Wednesday, 22 August 2012

Marikana: Cabinet ministers feel full force of striking miners' fury

by Sipho Hlongwane & Greg Marinovich, The Daily Maverick

The inter-ministerial committee put together by President Jacob Zuma to deal with the aftermath of the Marikana shootings met Tuesday with a group of miners outside of the Wonderkop squatter camp. It was the committee that was told what’s what. After delivering a severe dressing down, the leaders of the miners made it clear that things would be running on their terms, not those set by the Lonmin, police or the national cabinet. By SIPHO HLONGWANE (words) and GREG MARINOVICH (images).

President Jacob Zuma made a severe blunder when he did not go to the Wonderkop squatter camp Saturday after the police opened fire on a group of striking miners, killing 34 and wounding 78. Instead, the president restricted his visit to a behind-doors meeting with the police and a quick tour of the hospital where some of the injured men were kept.

On Tuesday, a delegation of cabinet ministers, including Health Minister Aaron Motsoaledi, Monitoring Minister Collins Chabane, State Security Minister Siyabonga Cwele and Defence Minister Nosiviwe Mapisa-Nqakula, visited the spot where miners hold meetings. They were met with open hostility, and at times it looked like they wouldn’t be allowed to make any kind of statement. Eventually, they were given an opportunity to speak, but only after local leaders had vented their anger.

Photo:  Striking miners gathered to discuss the situation as Lonmin insists they return to work or be dismissed, and were surprised by an inter-ministrial team led by Collins Chabane. The team, including the Defence Minister Nosiviwe Noluthando Mapisa-Nqakula was tongue-lashed by the miners leaders. Wonderkop, Marikana, North West Province. August 21, 2012.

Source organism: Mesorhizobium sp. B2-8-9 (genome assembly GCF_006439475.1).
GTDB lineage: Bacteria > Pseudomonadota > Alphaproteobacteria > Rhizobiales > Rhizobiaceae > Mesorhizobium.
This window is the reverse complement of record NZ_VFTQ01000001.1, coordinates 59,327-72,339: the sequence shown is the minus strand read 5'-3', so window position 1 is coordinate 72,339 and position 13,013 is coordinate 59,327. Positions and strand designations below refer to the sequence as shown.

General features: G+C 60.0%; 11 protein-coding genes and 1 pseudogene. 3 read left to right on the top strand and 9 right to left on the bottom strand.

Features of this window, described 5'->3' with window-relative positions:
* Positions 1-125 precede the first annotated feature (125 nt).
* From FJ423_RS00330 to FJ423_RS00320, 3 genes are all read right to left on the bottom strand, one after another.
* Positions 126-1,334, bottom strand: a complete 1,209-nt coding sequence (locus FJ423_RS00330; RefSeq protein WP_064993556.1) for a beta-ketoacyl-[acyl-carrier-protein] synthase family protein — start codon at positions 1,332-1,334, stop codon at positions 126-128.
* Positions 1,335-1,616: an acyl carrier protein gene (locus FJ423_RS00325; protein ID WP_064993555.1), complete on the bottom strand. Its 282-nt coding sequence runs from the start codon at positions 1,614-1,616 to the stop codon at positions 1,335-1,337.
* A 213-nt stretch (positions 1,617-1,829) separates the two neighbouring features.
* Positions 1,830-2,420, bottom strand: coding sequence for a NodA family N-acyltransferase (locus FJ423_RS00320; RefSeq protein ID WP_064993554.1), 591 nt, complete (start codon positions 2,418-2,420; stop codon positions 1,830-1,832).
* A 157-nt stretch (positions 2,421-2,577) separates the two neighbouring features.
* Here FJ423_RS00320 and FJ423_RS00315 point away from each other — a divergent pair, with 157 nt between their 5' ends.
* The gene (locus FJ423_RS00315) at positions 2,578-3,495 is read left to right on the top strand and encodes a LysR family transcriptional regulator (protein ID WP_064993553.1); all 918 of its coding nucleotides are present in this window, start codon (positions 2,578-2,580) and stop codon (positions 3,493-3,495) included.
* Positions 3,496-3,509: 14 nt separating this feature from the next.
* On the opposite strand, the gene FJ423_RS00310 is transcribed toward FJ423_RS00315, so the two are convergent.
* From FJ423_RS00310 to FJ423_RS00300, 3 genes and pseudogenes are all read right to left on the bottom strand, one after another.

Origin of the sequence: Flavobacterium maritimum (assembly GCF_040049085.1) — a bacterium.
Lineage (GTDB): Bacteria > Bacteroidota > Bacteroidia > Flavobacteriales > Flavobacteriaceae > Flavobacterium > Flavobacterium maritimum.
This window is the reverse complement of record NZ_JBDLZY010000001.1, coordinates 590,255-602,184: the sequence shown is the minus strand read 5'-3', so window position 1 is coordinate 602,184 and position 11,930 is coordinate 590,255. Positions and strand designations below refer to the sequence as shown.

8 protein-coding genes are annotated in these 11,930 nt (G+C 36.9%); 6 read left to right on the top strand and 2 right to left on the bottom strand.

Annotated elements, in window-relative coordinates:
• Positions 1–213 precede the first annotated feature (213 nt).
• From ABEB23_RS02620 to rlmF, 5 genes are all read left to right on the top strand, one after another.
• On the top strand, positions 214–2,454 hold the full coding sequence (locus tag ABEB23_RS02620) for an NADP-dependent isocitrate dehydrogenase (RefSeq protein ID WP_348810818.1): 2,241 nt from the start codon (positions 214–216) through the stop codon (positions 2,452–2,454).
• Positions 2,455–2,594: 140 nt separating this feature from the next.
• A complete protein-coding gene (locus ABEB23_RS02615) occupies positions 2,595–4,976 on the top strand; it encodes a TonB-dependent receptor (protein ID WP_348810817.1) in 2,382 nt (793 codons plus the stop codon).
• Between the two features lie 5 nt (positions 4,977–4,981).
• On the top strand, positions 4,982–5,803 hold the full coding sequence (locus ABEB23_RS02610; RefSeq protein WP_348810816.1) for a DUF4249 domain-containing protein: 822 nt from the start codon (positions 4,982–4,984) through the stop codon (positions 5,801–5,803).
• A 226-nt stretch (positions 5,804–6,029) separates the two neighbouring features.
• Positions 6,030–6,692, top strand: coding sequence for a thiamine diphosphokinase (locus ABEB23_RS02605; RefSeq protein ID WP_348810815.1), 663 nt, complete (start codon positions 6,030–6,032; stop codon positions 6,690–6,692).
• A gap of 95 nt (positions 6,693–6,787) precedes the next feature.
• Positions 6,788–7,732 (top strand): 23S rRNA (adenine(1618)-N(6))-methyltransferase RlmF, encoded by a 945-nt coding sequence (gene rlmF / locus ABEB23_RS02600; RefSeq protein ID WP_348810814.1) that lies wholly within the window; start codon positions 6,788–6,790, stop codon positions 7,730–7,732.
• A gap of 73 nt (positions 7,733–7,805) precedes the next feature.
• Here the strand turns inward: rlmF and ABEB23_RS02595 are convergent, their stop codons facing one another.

There were tense moments. The ministers were told they would have to send away their protection units and a spotter helicopter circling overhead. “We don’t want anything that even resembles a police here,” the miners said. After a while, the police escort was sent away, though a handful of bodyguards in civvies still remained.

One of the leaders recounted to the ministers their version of events that led to Thursday’s deaths. He once again described how an attack by the police on the koppie where they sat had led to the men fleeing in all directions—some of them straight into the line of waiting Tactical Response Team that opened fire on them. He also said police later that night raided some shacks in the camp and took some men away. Some odds and ends that were collected from the scene of the killings were displayed, including a bullet from an R5 assault rifle. The explanation was necessary since they had heard that the president was being briefed by the same man who led the police operation, and couldn’t be trusted to present the version of events in the correct way, the man said.

Photo: The ministers' rides.

The striking miners are convinced that the government sent troops to shoot them down, since R5 assault rifles were used. Though the rifle is indeed used by the South African National Defence Force, it was the Tactical Response Team that used it on Thursday.

Another man told the committee that the African National Congress had forsaken the people who had voted it into power.

“Even a chicken protects all of its eggs. Yet we voted for you, the ANC, we put our cross next to Zuma’s face, and then he sends his police to kill us,” he said.

He said it was clear that since they came armed with assault weapons, the police had been given a “shoot to kill” order by the government.

“We fought for liberation then we voted for you. But here we are, still without any rights. When do we earn our rights? The hen has broken her own eggs. Zuma has shown that he does not deserve to lead us by not coming to meet us. He sends messengers instead,” he said. “Why should we give the ANC our votes? The black man was killed here on the orders of the black man. ANC, you are what you are today because we made you so, and this is how you thank us.”